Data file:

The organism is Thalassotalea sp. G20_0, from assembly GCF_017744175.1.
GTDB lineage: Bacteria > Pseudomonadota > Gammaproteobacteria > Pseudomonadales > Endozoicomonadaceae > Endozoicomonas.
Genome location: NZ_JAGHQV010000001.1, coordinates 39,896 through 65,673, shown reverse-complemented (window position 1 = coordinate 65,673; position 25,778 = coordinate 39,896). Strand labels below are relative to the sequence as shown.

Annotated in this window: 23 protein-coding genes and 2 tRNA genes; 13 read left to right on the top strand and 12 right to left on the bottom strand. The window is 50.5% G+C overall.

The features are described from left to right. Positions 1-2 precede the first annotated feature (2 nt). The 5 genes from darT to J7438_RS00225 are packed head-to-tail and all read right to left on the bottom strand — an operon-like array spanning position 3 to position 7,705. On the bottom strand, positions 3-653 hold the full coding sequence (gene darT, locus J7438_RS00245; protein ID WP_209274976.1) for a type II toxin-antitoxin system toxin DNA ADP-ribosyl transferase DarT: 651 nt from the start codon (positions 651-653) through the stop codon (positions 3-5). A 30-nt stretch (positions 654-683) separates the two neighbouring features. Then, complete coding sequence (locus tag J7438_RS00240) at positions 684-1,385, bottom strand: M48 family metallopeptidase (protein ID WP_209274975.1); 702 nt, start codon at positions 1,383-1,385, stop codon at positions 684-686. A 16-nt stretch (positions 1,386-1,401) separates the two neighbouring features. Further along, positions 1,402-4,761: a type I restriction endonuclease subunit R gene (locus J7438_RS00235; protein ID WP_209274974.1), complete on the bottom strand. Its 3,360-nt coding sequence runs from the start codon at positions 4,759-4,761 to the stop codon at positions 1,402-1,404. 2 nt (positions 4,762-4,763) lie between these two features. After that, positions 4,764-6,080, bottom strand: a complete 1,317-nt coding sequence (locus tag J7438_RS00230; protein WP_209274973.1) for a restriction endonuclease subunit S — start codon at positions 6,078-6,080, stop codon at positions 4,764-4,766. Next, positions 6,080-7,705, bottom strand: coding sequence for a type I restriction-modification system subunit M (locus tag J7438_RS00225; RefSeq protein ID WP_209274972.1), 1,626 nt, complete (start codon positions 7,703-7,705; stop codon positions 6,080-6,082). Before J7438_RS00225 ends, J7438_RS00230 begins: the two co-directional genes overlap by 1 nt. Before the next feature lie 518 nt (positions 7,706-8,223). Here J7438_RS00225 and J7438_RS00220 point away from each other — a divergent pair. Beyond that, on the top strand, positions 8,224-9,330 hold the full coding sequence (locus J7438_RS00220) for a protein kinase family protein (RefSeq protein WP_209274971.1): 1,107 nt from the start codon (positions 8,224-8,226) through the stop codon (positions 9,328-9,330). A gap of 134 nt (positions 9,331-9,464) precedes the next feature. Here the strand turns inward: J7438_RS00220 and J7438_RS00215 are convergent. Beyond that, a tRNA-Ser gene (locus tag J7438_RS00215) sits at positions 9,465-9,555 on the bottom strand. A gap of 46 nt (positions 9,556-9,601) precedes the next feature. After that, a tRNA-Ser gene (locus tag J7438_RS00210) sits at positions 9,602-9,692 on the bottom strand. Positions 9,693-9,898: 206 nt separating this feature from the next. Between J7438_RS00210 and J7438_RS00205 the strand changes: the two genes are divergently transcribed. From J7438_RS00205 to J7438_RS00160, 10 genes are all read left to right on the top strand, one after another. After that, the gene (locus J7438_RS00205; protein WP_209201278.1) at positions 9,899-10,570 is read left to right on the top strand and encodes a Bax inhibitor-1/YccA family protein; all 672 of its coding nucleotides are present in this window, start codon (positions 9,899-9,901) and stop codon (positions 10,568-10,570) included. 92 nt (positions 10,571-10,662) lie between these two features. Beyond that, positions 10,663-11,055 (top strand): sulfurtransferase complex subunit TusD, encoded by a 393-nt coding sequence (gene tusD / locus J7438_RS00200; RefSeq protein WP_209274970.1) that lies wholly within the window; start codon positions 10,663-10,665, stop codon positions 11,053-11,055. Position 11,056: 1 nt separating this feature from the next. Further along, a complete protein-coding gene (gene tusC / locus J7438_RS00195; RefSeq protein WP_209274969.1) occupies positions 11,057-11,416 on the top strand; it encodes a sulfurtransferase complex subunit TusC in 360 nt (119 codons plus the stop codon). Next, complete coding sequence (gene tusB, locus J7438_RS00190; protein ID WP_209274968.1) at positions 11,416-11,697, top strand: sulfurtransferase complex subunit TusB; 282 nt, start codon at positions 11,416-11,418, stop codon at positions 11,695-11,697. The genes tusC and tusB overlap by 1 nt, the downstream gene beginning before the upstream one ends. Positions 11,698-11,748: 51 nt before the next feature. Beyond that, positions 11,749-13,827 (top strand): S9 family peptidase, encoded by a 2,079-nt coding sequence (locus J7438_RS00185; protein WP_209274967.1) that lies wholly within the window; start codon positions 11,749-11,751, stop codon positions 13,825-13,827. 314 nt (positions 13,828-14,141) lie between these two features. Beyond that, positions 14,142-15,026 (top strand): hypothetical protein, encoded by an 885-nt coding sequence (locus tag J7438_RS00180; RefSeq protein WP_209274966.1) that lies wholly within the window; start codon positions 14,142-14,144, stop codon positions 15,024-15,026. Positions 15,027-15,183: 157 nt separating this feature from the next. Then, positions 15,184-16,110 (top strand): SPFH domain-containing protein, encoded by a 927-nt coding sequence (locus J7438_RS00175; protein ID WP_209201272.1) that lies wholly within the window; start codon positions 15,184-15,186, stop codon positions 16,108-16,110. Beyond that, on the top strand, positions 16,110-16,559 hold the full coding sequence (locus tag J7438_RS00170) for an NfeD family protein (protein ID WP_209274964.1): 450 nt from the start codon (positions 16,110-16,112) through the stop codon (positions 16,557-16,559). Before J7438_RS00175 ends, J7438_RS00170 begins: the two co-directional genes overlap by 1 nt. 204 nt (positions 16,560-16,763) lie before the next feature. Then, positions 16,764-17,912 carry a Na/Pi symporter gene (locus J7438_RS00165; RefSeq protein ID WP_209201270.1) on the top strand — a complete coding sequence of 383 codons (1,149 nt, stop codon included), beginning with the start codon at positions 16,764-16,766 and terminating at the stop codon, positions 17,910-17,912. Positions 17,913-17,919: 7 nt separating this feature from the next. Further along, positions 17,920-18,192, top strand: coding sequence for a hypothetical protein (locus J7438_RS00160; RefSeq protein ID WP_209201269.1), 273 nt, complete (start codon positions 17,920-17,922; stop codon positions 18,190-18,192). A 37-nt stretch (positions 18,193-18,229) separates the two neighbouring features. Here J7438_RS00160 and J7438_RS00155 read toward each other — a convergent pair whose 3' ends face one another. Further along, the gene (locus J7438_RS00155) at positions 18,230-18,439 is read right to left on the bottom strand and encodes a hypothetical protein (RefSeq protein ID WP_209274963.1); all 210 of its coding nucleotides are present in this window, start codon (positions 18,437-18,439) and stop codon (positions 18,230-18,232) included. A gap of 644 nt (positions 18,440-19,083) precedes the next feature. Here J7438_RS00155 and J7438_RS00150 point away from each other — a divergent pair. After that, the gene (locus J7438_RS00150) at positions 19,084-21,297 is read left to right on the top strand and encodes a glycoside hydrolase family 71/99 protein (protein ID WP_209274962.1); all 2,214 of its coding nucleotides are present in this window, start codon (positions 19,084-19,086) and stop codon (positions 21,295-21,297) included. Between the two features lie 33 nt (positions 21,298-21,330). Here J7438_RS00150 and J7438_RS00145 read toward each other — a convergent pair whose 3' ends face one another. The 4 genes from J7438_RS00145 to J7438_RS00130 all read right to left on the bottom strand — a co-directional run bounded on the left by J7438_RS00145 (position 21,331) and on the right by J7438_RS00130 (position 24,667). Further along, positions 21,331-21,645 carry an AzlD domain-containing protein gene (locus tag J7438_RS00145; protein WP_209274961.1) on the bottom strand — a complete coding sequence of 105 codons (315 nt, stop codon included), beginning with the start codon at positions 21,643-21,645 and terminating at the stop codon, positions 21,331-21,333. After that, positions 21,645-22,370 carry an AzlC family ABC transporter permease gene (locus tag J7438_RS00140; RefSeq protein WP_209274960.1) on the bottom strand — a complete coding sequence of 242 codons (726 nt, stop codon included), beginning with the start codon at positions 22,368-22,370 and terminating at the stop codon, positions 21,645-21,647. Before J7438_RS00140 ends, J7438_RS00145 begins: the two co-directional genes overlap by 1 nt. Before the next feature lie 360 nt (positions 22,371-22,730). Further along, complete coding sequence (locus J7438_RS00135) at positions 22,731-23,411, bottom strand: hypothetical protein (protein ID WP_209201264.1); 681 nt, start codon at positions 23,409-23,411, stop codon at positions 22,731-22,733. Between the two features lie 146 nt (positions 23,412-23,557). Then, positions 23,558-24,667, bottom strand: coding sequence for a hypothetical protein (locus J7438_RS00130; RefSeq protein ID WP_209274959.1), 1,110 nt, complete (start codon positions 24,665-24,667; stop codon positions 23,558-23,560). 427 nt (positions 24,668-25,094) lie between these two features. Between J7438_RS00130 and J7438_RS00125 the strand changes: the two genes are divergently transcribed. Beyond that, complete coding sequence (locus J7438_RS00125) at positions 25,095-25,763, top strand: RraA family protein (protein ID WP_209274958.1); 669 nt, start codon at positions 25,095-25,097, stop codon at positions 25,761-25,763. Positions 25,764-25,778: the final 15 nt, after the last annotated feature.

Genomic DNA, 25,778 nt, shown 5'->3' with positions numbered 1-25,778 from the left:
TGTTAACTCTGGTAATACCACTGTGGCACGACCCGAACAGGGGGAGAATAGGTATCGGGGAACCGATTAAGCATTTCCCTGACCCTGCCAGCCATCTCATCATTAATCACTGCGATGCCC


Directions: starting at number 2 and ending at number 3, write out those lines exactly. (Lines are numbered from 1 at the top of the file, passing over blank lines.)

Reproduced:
GTDB lineage: Bacteria > Pseudomonadota > Gammaproteobacteria > Pseudomonadales > Endozoicomonadaceae > Endozoicomonas.
Genome location: NZ_JAGHQV010000001.1, coordinates 39,896 through 65,673, shown reverse-complemented (window position 1 = coordinate 65,673; position 25,778 = coordinate 39,896). Strand labels below are relative to the sequence as shown.